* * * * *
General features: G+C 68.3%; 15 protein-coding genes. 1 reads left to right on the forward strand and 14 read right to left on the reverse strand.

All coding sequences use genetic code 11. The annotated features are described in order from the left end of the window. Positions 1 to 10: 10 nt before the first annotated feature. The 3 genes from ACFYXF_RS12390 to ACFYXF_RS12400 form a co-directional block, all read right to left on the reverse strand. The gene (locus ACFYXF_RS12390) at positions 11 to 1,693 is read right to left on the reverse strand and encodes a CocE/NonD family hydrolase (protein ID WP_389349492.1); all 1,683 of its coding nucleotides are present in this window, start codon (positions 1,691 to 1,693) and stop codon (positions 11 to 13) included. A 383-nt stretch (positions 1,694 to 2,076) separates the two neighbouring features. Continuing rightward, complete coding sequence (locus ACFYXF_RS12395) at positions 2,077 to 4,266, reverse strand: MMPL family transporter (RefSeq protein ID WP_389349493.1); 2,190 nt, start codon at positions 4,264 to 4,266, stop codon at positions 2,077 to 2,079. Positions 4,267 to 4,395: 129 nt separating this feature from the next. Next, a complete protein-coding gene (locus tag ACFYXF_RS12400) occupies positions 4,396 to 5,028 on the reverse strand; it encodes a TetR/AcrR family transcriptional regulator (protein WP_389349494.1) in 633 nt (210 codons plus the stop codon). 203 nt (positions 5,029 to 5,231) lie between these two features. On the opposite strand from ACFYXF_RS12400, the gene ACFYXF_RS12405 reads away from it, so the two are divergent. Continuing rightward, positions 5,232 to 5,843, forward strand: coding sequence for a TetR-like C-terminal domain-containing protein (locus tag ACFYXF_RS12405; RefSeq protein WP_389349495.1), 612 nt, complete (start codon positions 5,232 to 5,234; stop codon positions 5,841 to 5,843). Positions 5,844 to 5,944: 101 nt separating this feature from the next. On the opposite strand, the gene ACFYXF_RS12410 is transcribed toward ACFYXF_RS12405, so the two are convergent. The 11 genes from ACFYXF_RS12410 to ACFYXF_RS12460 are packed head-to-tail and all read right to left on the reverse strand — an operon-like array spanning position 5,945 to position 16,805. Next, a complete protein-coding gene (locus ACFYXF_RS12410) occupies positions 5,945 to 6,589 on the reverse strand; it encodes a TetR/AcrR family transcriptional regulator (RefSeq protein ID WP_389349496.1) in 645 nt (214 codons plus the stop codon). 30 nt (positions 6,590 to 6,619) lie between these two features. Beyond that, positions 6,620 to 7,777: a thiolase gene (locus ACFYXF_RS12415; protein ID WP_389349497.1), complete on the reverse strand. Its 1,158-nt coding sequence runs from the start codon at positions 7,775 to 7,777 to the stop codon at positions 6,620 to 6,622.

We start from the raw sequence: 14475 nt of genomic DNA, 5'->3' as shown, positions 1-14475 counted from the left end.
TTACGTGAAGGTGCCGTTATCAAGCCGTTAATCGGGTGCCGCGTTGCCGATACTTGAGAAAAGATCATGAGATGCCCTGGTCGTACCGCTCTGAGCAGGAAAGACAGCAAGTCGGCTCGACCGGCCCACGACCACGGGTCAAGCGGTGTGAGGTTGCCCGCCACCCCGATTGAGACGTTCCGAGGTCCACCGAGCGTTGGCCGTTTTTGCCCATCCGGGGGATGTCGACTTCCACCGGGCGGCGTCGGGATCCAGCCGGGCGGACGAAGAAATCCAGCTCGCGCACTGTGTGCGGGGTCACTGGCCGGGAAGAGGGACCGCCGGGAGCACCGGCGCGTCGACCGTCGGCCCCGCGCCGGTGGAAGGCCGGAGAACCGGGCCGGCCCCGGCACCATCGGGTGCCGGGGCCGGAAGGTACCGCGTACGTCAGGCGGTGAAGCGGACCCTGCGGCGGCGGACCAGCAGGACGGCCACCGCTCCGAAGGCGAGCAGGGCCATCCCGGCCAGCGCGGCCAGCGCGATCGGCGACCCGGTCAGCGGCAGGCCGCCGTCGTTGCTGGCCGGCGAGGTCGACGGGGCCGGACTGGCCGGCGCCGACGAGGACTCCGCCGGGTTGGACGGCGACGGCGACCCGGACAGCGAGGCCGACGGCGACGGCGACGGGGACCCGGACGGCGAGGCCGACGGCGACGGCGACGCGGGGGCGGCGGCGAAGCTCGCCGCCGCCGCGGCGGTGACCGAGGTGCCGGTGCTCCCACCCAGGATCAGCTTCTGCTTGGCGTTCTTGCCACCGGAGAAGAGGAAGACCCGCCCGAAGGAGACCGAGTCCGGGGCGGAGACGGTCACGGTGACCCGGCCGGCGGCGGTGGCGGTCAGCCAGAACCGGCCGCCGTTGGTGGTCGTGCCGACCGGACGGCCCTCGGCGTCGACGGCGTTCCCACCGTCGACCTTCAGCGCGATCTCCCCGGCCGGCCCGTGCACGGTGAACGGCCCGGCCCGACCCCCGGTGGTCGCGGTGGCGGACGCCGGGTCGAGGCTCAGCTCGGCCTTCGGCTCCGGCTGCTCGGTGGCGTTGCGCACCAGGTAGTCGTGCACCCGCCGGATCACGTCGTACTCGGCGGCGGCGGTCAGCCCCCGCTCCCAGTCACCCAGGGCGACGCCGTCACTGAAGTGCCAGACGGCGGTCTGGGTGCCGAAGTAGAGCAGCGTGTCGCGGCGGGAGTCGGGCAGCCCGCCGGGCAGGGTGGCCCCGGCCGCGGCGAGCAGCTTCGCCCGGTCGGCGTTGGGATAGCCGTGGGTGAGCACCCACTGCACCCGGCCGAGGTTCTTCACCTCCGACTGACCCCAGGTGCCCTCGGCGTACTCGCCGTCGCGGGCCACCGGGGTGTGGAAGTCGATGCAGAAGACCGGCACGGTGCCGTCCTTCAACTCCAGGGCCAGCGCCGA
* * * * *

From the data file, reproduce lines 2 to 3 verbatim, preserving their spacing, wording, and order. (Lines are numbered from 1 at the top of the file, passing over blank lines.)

All coding sequences use genetic code 11. The annotated features are described in order from the left end of the window. Positions 1 to 10: 10 nt before the first annotated feature. The 3 genes from ACFYXF_RS12390 to ACFYXF_RS12400 form a co-directional block, all read right to left on the reverse strand. The gene (locus ACFYXF_RS12390) at positions 11 to 1,693 is read right to left on the reverse strand and encodes a CocE/NonD family hydrolase (protein ID WP_389349492.1); all 1,683 of its coding nucleotides are present in this window, start codon (positions 1,691 to 1,693) and stop codon (positions 11 to 13) included. A 383-nt stretch (positions 1,694 to 2,076) separates the two neighbouring features. Continuing rightward, complete coding sequence (locus ACFYXF_RS12395) at positions 2,077 to 4,266, reverse strand: MMPL family transporter (RefSeq protein ID WP_389349493.1); 2,190 nt, start codon at positions 4,264 to 4,266, stop codon at positions 2,077 to 2,079. Positions 4,267 to 4,395: 129 nt separating this feature from the next. Next, a complete protein-coding gene (locus tag ACFYXF_RS12400) occupies positions 4,396 to 5,028 on the reverse strand; it encodes a TetR/AcrR family transcriptional regulator (protein WP_389349494.1) in 633 nt (210 codons plus the stop codon). 203 nt (positions 5,029 to 5,231) lie between these two features. On the opposite strand from ACFYXF_RS12400, the gene ACFYXF_RS12405 reads away from it, so the two are divergent. Continuing rightward, positions 5,232 to 5,843, forward strand: coding sequence for a TetR-like C-terminal domain-containing protein (locus tag ACFYXF_RS12405; RefSeq protein WP_389349495.1), 612 nt, complete (start codon positions 5,232 to 5,234; stop codon positions 5,841 to 5,843). Positions 5,844 to 5,944: 101 nt separating this feature from the next. On the opposite strand, the gene ACFYXF_RS12410 is transcribed toward ACFYXF_RS12405, so the two are convergent. The 11 genes from ACFYXF_RS12410 to ACFYXF_RS12460 are packed head-to-tail and all read right to left on the reverse strand — an operon-like array spanning position 5,945 to position 16,805. Next, a complete protein-coding gene (locus ACFYXF_RS12410) occupies positions 5,945 to 6,589 on the reverse strand; it encodes a TetR/AcrR family transcriptional regulator (RefSeq protein ID WP_389349496.1) in 645 nt (214 codons plus the stop codon). 30 nt (positions 6,590 to 6,619) lie between these two features. Beyond that, positions 6,620 to 7,777: a thiolase gene (locus ACFYXF_RS12415; protein ID WP_389349497.1), complete on the reverse strand. Its 1,158-nt coding sequence runs from the start codon at positions 7,775 to 7,777 to the stop codon at positions 6,620 to 6,622.

We start from the raw sequence: 14475 nt of genomic DNA, 5'->3' as shown, positions 1-14475 counted from the left end.